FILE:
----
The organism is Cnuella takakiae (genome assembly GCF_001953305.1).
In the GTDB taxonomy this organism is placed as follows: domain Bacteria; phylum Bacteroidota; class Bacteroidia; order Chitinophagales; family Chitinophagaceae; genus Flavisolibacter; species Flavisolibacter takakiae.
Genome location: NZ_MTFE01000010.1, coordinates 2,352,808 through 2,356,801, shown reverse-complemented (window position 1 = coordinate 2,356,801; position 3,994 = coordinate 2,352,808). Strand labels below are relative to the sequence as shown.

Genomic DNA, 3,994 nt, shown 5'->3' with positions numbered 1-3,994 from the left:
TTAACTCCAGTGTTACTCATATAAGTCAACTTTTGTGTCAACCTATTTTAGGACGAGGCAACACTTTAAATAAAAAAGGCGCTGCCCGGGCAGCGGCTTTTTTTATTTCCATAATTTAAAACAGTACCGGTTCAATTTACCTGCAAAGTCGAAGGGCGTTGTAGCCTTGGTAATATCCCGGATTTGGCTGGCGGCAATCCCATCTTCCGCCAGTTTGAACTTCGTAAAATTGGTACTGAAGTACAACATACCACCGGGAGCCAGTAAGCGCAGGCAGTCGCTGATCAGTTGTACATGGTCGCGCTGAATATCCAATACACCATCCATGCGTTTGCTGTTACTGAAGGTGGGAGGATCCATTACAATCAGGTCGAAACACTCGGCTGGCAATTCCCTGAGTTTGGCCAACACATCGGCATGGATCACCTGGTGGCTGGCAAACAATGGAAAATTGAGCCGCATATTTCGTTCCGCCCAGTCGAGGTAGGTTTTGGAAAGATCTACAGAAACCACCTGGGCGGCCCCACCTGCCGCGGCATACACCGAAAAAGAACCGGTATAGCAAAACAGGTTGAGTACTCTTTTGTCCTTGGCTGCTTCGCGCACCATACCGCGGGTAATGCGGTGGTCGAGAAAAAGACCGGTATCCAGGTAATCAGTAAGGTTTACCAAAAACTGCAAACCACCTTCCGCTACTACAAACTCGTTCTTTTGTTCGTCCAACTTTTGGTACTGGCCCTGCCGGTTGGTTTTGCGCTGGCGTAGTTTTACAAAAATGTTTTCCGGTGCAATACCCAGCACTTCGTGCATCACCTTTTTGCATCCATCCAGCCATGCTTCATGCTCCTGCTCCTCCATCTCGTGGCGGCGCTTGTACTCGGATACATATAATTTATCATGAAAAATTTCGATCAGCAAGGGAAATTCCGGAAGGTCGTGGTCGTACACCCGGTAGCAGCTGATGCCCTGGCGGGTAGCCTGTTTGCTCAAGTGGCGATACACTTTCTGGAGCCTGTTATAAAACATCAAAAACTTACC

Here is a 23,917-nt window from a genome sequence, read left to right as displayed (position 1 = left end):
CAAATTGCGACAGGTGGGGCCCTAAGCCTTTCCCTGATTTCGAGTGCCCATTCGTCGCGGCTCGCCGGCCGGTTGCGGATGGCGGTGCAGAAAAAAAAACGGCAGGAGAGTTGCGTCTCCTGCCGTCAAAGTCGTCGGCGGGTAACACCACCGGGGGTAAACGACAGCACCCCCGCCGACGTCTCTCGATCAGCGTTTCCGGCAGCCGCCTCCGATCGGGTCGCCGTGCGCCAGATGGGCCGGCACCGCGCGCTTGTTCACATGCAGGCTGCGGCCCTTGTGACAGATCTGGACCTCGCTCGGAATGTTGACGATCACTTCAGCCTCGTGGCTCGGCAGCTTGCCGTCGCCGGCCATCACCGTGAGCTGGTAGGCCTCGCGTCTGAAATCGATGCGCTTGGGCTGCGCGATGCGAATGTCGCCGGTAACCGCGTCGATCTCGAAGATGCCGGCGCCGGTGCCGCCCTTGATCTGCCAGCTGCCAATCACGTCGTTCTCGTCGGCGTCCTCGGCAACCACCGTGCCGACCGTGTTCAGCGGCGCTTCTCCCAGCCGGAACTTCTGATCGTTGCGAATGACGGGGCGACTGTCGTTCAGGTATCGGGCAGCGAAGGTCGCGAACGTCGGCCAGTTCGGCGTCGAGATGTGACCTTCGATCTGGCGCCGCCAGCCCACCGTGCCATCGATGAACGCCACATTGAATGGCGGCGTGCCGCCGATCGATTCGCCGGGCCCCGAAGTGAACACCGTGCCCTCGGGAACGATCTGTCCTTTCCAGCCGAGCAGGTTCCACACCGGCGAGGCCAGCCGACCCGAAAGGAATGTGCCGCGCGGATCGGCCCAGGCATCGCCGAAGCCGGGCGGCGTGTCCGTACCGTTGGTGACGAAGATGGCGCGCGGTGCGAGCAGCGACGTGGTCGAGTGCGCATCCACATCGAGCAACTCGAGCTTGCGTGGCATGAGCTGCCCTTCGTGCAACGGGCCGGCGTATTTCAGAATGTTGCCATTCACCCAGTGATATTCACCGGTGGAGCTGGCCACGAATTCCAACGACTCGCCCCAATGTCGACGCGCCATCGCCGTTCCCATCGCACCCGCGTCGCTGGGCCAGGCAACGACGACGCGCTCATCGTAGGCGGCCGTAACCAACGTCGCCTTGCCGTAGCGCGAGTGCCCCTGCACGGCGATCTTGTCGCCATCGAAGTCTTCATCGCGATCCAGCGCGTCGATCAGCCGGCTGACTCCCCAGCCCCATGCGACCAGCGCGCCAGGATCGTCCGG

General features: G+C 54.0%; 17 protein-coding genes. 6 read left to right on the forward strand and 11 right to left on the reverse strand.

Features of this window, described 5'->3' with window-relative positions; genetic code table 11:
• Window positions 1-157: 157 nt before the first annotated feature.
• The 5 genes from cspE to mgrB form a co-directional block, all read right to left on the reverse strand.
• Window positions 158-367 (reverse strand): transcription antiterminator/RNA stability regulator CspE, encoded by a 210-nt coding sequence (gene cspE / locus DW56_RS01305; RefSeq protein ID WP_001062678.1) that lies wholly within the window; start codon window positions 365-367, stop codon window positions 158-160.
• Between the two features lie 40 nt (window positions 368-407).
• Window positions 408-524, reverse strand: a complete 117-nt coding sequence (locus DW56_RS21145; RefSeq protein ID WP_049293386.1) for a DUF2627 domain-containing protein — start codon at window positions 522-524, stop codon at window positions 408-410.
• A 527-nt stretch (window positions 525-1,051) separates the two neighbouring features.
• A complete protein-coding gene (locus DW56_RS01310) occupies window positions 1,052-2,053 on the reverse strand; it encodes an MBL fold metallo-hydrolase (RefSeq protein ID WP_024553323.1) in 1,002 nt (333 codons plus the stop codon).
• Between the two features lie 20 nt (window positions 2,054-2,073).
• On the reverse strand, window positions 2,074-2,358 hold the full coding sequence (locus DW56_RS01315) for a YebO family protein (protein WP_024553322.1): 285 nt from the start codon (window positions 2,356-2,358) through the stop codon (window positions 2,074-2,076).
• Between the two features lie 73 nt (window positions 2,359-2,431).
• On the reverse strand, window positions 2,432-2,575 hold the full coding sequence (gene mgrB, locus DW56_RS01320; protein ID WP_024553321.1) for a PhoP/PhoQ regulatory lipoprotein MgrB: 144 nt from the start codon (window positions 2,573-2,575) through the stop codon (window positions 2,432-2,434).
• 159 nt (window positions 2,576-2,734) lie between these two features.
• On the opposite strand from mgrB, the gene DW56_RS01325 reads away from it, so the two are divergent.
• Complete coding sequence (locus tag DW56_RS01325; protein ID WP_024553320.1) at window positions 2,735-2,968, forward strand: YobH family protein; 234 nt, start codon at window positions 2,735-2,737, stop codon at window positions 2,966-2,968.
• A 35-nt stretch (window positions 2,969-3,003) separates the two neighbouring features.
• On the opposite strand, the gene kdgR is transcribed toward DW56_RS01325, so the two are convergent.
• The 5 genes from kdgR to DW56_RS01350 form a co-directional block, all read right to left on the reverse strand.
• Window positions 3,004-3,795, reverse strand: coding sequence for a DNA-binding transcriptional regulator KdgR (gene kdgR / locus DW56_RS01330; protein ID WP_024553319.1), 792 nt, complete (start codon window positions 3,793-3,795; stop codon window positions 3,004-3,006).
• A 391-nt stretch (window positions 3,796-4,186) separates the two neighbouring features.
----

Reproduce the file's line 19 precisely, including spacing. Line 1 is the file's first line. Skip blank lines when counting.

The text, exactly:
• Between the two features lie 73 nt (window positions 2,359-2,431).